“The ramblings and grumblings of author Ad Hudler”

Sometimes my editor makes me climb the walls.
Monday, February 25, 2013

Good morning, y'all. Here's my latest AdVentures column for Nashville Lifestyles magazine. Warning: Do not try this at home. 

We're dressed in harnesses reminiscent of a sumo wrestler's uniform. Attached to the front of my harness, just below my belly button, is an aluminum oval called a  carabiner, which I am staring at with both skepticism and respect.
"There is no way this thing can hold me up," I say to Taylor, our instructor at Climb Nashville.
Tied to my carabiner is a rope that rises to the ceiling, 40-feet up, looped through a pulley at the top, then falls back down to earth … where my daughter Haley holds the other end.  Just minutes before, she had scaled the wall herself, and as her belayer it was my job to make certain there was no slack in the rope during her ascent, so that if she slipped and fell the rope would catch her at that spot, and then I could lower her, via the pulley, to terra firma.
Now, it's my turn to climb – and I balk. "I weigh 230 pounds," I say. "My daughter here weighs 130 at most. How can she hold me if I fall?"
I remember a childhood cartoon: the piano over the sidewalk, being hoisted to an upper-level apartment when someone lets go the rope, letting it plummet to the ground. It is shattered beyond repair.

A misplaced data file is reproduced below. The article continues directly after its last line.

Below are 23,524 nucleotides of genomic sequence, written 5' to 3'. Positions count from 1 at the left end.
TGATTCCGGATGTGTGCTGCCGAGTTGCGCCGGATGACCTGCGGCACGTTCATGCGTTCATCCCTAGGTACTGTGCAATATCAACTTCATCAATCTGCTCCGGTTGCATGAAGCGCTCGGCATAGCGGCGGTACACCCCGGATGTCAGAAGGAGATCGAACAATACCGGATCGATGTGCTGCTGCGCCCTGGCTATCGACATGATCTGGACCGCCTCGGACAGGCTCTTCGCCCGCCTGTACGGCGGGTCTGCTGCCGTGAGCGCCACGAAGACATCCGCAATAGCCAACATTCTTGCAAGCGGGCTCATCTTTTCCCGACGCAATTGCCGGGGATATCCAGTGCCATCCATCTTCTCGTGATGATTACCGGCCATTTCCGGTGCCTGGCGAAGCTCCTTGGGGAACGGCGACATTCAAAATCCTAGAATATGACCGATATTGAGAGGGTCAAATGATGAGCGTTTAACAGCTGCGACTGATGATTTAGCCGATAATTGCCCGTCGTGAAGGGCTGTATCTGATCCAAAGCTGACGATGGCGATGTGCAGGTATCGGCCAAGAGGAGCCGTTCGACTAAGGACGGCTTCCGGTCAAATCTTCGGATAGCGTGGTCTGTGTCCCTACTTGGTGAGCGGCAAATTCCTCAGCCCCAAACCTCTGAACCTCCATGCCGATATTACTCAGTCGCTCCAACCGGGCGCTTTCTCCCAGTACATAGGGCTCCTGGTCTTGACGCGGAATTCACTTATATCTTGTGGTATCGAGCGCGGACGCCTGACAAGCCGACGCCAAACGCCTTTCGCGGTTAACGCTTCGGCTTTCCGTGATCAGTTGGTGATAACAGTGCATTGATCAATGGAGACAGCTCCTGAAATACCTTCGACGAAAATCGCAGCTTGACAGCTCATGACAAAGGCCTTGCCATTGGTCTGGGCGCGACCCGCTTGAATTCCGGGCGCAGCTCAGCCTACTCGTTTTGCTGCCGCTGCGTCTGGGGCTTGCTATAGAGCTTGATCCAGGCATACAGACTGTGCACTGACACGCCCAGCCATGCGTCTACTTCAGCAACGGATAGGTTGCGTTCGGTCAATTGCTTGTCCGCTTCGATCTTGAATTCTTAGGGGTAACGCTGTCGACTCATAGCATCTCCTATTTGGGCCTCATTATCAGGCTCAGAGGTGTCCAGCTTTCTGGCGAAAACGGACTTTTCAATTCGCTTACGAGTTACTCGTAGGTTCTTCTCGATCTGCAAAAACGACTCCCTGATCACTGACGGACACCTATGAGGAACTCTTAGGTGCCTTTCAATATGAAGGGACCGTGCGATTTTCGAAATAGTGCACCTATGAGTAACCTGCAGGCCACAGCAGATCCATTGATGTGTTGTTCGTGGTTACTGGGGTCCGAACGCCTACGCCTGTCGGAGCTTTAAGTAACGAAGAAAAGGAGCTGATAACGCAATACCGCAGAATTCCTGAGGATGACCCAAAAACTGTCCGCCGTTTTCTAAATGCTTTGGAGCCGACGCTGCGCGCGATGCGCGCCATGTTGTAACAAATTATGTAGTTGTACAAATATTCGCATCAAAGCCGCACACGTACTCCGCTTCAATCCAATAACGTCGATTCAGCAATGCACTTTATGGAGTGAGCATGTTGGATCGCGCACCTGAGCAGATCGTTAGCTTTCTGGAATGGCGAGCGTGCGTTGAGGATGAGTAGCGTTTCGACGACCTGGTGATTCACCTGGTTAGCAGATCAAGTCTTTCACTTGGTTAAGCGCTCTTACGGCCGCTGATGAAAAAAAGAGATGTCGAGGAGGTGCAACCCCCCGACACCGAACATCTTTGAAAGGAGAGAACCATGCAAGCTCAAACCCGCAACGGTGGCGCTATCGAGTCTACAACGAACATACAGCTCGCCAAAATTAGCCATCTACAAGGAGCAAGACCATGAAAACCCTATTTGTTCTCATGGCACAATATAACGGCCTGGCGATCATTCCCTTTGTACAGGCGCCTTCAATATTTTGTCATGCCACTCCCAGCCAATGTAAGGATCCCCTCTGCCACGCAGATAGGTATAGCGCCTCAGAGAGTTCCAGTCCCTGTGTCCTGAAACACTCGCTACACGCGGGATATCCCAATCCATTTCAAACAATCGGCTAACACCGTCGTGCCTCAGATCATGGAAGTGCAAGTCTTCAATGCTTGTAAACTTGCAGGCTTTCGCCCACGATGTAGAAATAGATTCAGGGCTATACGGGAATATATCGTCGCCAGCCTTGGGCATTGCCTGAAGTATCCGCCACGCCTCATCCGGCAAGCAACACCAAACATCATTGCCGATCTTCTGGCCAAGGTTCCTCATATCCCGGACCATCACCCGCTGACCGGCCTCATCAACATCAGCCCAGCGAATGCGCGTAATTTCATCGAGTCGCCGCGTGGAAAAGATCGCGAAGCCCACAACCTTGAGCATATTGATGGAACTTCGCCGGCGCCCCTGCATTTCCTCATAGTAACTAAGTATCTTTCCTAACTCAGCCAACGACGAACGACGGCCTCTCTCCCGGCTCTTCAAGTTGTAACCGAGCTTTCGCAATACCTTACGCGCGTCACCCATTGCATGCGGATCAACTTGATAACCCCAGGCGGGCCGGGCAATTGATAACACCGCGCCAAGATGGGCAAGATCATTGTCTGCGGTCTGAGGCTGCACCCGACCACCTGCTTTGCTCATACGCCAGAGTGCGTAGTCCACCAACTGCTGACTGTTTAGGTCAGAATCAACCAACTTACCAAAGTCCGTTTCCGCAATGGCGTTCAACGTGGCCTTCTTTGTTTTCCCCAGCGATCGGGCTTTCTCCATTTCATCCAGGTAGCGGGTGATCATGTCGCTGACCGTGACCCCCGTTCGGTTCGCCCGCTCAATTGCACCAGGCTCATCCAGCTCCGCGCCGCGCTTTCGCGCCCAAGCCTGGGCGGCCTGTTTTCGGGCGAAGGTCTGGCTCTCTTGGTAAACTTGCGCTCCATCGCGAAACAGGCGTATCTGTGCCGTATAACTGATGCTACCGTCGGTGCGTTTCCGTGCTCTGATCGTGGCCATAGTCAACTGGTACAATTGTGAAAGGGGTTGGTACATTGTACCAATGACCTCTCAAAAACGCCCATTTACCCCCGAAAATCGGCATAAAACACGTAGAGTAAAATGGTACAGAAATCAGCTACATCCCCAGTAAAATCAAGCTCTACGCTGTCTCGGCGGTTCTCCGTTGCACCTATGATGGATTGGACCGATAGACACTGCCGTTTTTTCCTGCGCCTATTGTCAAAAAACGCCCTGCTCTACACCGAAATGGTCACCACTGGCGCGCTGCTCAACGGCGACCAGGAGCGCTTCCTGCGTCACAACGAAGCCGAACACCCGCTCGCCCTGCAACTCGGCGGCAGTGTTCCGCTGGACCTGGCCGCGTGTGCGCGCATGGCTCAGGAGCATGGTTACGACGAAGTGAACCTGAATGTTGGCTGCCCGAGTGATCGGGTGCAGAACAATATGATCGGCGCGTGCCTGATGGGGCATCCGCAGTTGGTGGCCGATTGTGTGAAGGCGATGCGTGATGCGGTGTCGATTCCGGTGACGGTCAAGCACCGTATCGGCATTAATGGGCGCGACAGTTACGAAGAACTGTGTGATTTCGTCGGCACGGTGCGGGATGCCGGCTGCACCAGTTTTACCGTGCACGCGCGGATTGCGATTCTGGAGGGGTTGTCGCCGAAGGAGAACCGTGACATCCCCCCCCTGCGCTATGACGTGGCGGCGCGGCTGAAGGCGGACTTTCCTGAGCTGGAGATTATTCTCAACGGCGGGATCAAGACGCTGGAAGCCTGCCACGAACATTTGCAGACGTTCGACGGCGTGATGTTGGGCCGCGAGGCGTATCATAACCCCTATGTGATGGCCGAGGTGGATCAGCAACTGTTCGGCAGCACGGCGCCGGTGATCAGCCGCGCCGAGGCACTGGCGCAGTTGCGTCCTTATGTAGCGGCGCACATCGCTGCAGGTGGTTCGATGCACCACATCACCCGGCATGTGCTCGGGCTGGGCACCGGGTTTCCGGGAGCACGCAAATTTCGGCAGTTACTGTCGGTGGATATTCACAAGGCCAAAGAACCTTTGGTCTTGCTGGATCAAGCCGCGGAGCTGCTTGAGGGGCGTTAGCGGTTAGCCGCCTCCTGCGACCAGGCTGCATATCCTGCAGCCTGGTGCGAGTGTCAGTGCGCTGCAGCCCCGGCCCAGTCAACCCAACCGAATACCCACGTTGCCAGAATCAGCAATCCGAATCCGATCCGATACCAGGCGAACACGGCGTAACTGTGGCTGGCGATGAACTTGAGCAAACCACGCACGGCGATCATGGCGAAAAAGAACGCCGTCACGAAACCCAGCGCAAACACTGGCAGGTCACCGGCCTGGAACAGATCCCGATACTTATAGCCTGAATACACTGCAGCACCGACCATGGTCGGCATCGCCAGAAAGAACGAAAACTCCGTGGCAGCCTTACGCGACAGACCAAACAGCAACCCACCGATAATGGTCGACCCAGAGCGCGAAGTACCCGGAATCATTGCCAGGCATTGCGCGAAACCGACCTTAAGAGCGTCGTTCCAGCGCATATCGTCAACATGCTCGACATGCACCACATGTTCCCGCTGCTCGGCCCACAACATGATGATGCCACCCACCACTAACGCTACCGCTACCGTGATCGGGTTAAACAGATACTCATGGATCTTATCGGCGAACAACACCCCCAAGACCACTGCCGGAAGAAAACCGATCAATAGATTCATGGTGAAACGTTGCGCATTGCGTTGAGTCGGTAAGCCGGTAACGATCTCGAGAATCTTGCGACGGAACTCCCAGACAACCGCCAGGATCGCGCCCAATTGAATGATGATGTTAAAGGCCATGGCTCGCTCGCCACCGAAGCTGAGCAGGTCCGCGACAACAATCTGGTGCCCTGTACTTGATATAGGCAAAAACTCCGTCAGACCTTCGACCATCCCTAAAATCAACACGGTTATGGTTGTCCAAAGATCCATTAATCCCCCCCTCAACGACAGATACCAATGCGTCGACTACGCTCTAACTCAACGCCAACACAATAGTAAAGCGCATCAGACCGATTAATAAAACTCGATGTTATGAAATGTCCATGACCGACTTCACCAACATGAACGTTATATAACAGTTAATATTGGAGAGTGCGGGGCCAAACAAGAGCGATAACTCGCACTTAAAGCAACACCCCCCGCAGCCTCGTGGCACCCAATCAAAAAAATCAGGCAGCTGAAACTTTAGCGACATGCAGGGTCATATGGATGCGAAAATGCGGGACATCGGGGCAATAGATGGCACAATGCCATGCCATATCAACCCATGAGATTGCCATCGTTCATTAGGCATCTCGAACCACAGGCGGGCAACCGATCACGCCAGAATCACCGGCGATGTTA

"The equipment re-distributes the weight," Taylor reassures me. "You saw how easy it was to hold your daughter's weight. It'll be just as easy for her. Really."
I look over at a thin, bald man who is traversing a climbing wall with the agility of Spiderman. He lets go one hand and dips it into a bag of powdered chalk attached to his belt. He can't weigh more than 170. Every man climbing here today is lean and lanky, unlike myself.
I then recall the warning sign on the bathroom wall: Climbing is Dangerous!. I look over at the middle-aged woman who is midway through her own seemingly successful inaugural climb. I take a deep breath, then begin the safety banter we'd been taught.
"On buh-lay?" I ask Haley.
"Buh-lay on!" she answers.
"Climbing," I say.
"Climb on!"
A climbing wall – and the ones at Climb Nashville are inside – is speckled with a series of different-colored and different-shaped bumps and knobs that you step and grab onto. Each one has a number beneath it such as 5.6 or 5.9, which is the difficulty level based on something called the Yosemite Decimal System.  Taylor has assured us that the white trail is the easiest, so I reach for the first white knob and pull myself up. "Please, God," I whisper. "Don't let me be the piano."
Instantly, I'm surprised at the ease of ascent. It feels similar to climbing a ladder, although the forearms work harder because they must grip foreign objects.
In just under three minutes, I surprise myself by reaching the summit.
I freeze in place.
"Let go!" Haley yells. "I've got you! You can rappel down."
"Let go?!" I yell to the ceiling.
"Let go!"
"Let go?"
"Let go!"
It takes every bit of courage I have, but I let go the knobs. An exhilarating chill races through my nervous system as I defy the law of gravity. My heart beating hard, I lean back in my harness and place my life in the very-capable hands of my daughter.


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